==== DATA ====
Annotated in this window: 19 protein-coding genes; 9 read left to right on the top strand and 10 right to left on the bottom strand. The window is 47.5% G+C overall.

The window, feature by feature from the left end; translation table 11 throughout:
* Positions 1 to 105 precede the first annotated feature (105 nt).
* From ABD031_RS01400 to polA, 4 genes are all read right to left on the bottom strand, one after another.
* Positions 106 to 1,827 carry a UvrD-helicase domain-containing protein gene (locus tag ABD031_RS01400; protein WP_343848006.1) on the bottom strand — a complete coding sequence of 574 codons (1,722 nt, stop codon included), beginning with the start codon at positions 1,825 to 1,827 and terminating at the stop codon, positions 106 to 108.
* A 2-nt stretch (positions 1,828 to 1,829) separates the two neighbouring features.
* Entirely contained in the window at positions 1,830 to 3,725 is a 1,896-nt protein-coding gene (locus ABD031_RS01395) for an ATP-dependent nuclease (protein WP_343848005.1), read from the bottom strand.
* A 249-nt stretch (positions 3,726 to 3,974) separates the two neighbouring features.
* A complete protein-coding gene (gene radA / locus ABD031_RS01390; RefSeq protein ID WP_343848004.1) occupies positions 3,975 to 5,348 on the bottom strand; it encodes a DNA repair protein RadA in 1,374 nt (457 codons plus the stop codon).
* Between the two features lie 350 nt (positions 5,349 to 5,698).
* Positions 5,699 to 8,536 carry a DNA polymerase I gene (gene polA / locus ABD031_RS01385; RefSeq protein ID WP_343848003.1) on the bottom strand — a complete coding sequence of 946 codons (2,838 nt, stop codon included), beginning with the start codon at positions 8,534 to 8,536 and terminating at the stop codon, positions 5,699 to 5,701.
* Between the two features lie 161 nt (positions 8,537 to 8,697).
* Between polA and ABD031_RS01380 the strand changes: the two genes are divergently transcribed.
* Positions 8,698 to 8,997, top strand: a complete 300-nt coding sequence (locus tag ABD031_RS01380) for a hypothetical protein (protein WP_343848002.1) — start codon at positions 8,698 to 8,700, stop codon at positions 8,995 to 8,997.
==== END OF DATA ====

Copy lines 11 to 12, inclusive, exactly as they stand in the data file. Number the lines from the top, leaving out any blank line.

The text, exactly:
* Positions 5,699 to 8,536 carry a DNA polymerase I gene (gene polA / locus ABD031_RS01385; RefSeq protein ID WP_343848003.1) on the bottom strand — a complete coding sequence of 946 codons (2,838 nt, stop codon included), beginning with the start codon at positions 8,534 to 8,536 and terminating at the stop codon, positions 5,699 to 5,701.
* Between the two features lie 161 nt (positions 8,537 to 8,697).